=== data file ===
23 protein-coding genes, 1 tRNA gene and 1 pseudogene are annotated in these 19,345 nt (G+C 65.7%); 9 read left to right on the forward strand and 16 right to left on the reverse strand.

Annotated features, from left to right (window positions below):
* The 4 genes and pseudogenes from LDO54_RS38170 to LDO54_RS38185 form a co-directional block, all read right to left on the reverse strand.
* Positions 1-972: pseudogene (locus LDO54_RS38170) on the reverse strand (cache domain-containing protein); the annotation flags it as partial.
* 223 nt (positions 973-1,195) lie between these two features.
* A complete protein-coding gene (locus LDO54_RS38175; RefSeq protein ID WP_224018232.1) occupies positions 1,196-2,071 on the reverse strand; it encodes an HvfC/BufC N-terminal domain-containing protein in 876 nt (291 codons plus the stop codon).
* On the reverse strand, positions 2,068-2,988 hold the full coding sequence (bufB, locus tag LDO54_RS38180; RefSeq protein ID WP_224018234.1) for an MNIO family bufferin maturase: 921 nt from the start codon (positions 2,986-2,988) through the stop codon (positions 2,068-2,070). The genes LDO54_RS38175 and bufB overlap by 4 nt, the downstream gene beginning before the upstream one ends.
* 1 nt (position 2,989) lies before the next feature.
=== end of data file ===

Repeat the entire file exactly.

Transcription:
23 protein-coding genes, 1 tRNA gene and 1 pseudogene are annotated in these 19,345 nt (G+C 65.7%); 9 read left to right on the forward strand and 16 right to left on the reverse strand.

Annotated features, from left to right (window positions below):
* The 4 genes and pseudogenes from LDO54_RS38170 to LDO54_RS38185 form a co-directional block, all read right to left on the reverse strand.
* Positions 1-972: pseudogene (locus LDO54_RS38170) on the reverse strand (cache domain-containing protein); the annotation flags it as partial.
* 223 nt (positions 973-1,195) lie between these two features.
* A complete protein-coding gene (locus LDO54_RS38175; RefSeq protein ID WP_224018232.1) occupies positions 1,196-2,071 on the reverse strand; it encodes an HvfC/BufC N-terminal domain-containing protein in 876 nt (291 codons plus the stop codon).
* On the reverse strand, positions 2,068-2,988 hold the full coding sequence (bufB, locus tag LDO54_RS38180; RefSeq protein ID WP_224018234.1) for an MNIO family bufferin maturase: 921 nt from the start codon (positions 2,986-2,988) through the stop codon (positions 2,068-2,070). The genes LDO54_RS38175 and bufB overlap by 4 nt, the downstream gene beginning before the upstream one ends.
* 1 nt (position 2,989) lies before the next feature.